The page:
- SPECIAL REPORTS
- THE MAGAZINE
Sub. H.B. 337 — sponsored by Representative Tom Lendrum, PE (R-Huron) — was introduced on June 28, 2001 and requested by the Board in order to modernize and streamline its registration act. The bill passed the House of Representatives unanimously on February 13, 2002; passed the Senate unanimously on April 17, 2002; was signed by Governor Taft on May 7, 2002; and becomes effective August 7, 2002.
The bill is a consensus bill due to more than two years of discussions between the Board and statewide engineering and surveying associations (OSPE, ACEC Ohio, CEAO and PLSO) as well as other stakeholders such as the Associated General Contractors, the Ohio Home Builders Association and the Ohio Bar Association.
The bill updates and modernizes the Board’s registration act enacted in 1933 which has only been substantially amended in the early 1970s (to require a college degree in order to become a Professional Engineer) and the mid 1980s (to require a college degree to become a Professional Surveyor).
On October 8, 2001, S.B. 77 became effective in order to delete overly burdensome ownership requirements for companies offering engineering and surveying services. H.B. 337 finishes the updating process and continues to protect the public without any growth in government or new burdensome regulations; in fact, we have reduced regulation in this area.
The primary revisions to the law contained in H.B. 337 are summarized as follows:
- To provide that a Board member will continue term of office until a successor takes office. Under current law, a member’s term may only continue a maximum of 60 days. This becomes problematic if there is a delay in the appointment of a successor.
- To revise the experience requirements to become a Professional Engineer or Professional Surveyor to allow up to two years of experience prior to college graduation. Current law only allows credit for engineering experience after college graduation, which unfairly penalizes co-op and nontraditional students who alternate college studies with work experience in order to become a more productive and well rounded employee and also to mitigate the financial concerns of a college education.
- To delete the provisions allowing for registration as a Professional Engineer or Professional Surveyor by "eminence" without examinations or as a Professional Engineer with a "related science" degree such as math, chemistry, physics, geology, or oceanography. This assures that registrants are properly educated and tested in order to protect the public and is parallel to the requirement for other professionals such as doctors, attorneys, and others professional occupations.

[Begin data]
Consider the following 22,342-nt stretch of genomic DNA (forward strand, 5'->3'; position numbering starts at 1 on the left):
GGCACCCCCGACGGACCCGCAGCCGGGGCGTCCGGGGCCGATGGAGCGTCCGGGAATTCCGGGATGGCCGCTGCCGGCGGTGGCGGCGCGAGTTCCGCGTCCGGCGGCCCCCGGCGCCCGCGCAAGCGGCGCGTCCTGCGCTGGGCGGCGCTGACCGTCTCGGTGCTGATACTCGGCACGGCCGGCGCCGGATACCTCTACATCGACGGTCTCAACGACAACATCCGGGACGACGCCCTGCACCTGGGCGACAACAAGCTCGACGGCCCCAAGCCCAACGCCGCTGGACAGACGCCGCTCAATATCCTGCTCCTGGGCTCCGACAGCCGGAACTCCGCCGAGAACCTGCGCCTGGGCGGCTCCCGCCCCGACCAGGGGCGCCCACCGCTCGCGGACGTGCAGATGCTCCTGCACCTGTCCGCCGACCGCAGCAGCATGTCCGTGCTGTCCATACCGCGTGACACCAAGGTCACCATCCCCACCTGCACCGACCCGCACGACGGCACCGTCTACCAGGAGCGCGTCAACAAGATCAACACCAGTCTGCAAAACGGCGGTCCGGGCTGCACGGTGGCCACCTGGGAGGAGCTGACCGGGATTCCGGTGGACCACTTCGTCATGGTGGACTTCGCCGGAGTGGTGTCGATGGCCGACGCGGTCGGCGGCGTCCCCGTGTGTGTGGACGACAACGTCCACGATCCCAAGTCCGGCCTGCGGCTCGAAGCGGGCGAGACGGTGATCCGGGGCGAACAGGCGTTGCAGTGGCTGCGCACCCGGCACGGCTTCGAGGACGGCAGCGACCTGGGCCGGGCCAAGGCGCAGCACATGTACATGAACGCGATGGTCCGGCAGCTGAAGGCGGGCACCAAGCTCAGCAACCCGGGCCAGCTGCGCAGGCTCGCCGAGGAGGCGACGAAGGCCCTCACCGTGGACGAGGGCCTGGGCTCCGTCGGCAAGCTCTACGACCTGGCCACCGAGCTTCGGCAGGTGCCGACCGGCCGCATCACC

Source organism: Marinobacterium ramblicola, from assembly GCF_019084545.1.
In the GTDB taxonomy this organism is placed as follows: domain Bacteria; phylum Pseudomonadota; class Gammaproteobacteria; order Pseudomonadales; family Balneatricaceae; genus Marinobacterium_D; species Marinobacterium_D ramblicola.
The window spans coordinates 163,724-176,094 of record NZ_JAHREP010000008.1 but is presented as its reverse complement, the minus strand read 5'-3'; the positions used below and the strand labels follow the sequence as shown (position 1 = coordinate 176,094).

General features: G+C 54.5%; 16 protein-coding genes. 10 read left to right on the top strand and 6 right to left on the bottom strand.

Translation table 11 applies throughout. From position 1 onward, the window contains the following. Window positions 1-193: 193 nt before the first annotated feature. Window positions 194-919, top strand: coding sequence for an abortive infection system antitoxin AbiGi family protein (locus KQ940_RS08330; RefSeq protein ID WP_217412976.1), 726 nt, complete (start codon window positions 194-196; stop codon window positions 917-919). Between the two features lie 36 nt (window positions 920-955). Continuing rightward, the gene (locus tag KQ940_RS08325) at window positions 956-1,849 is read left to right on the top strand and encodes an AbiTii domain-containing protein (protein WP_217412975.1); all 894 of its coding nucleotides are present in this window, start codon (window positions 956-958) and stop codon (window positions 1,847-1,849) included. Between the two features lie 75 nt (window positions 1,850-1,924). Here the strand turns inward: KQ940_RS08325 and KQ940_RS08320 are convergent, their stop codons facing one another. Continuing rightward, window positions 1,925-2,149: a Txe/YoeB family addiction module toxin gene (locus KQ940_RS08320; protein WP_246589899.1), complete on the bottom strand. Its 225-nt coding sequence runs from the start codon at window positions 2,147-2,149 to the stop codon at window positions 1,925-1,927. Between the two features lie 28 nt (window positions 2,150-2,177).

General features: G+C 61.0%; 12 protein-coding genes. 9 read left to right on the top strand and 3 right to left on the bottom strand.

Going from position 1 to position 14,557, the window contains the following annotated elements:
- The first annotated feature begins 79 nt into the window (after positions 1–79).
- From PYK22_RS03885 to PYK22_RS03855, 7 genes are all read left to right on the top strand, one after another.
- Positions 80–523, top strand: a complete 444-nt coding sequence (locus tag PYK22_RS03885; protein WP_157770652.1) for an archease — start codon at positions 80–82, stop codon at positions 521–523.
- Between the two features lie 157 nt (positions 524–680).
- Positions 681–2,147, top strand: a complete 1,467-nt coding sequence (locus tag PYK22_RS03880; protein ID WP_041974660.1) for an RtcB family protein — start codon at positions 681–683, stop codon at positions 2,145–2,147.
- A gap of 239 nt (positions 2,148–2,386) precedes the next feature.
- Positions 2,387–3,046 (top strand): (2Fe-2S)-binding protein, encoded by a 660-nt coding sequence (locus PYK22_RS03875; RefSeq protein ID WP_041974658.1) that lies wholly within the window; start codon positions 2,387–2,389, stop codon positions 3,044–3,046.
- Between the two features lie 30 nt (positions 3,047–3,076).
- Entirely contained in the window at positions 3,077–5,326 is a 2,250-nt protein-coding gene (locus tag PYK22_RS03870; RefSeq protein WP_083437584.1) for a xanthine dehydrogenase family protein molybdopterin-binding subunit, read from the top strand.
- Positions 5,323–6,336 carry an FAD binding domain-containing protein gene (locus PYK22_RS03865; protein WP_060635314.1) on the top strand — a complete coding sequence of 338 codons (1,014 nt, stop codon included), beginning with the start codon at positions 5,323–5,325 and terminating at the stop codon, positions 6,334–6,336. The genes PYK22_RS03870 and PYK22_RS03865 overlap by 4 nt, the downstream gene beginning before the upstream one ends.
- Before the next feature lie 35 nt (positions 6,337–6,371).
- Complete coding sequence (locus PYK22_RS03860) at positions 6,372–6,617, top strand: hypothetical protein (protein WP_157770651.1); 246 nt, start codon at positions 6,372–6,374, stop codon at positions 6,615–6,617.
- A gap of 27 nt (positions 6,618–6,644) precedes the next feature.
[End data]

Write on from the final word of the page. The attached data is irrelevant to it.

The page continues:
- To allow an applicant who fails an examination the opportunity to retake the examination twice a year rather than once a year.
- To require a signature, date and seal on all engineering or surveying work products and to provide for the use of electronic seals. Current law requires only a seal, which can be easily copied. The additional requirement for a signature and date will help to assure that the work was prepared by a properly registered professional and the use of electronic seals, with appropriate safeguards, will expedite the timing of approvals and bids and therefore the construction process.
- To standardize the annual renewal fee at $16 for either a PE or PS, eliminating the $21 annual renewal for "dual registrants" in current law.
- To give the Board the authority to impose a fine of not more than $1000 for each offense for which a registrant is found to be guilty after a hearing to assure due process. The Board’s enforcement efforts are always aimed at bringing registrants into compliance with the code of ethics and standards of practice, and the fining authority will provide another "tool" in that effort.
- To update and streamline the Board’s investigation and disciplinary process. For example, current law requires that an adjudication hearing be held even if no hearing is requested, thereby wasting time and money for all parties involved.
- To prohibit a public agency from accepting or using engineering or surveying plans which were not prepared by a Professional Engineer or Professional Surveyor. Current law only gives such authority to "officers of the law of this state". An Attorney General’s opinion issued in 1999 advised that a public agency, under current law, does not have the authority reject engineering plans not prepared by a Professional Engineer. Clearly, this needs to be corrected in order to protect the public safety. One can only imagine the possible harm of a complex bridge or high-rise building designed by an improperly trained and licensed individual.